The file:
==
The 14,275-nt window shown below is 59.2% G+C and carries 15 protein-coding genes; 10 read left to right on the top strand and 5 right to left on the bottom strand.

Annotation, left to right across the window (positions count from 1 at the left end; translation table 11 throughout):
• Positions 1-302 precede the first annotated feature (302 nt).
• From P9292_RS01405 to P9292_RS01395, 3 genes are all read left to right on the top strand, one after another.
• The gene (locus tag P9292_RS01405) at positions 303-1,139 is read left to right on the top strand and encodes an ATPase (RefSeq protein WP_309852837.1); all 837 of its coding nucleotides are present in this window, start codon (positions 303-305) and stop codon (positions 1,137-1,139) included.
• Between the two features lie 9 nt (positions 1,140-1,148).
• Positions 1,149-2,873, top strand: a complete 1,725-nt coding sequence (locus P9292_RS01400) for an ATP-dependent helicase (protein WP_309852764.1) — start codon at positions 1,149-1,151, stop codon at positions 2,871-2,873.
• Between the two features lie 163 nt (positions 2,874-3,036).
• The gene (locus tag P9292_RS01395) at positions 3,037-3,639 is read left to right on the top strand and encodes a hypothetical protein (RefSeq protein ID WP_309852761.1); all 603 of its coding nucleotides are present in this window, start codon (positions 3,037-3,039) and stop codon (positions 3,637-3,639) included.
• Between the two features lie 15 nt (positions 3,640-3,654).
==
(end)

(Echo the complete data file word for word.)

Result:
The 14,275-nt window shown below is 59.2% G+C and carries 15 protein-coding genes; 10 read left to right on the top strand and 5 right to left on the bottom strand.

Annotation, left to right across the window (positions count from 1 at the left end; translation table 11 throughout):
• Positions 1-302 precede the first annotated feature (302 nt).
• From P9292_RS01405 to P9292_RS01395, 3 genes are all read left to right on the top strand, one after another.
• The gene (locus tag P9292_RS01405) at positions 303-1,139 is read left to right on the top strand and encodes an ATPase (RefSeq protein WP_309852837.1); all 837 of its coding nucleotides are present in this window, start codon (positions 303-305) and stop codon (positions 1,137-1,139) included.
• Between the two features lie 9 nt (positions 1,140-1,148).
• Positions 1,149-2,873, top strand: a complete 1,725-nt coding sequence (locus P9292_RS01400) for an ATP-dependent helicase (protein WP_309852764.1) — start codon at positions 1,149-1,151, stop codon at positions 2,871-2,873.
• Between the two features lie 163 nt (positions 2,874-3,036).
• The gene (locus tag P9292_RS01395) at positions 3,037-3,639 is read left to right on the top strand and encodes a hypothetical protein (RefSeq protein ID WP_309852761.1); all 603 of its coding nucleotides are present in this window, start codon (positions 3,037-3,039) and stop codon (positions 3,637-3,639) included.
• Between the two features lie 15 nt (positions 3,640-3,654).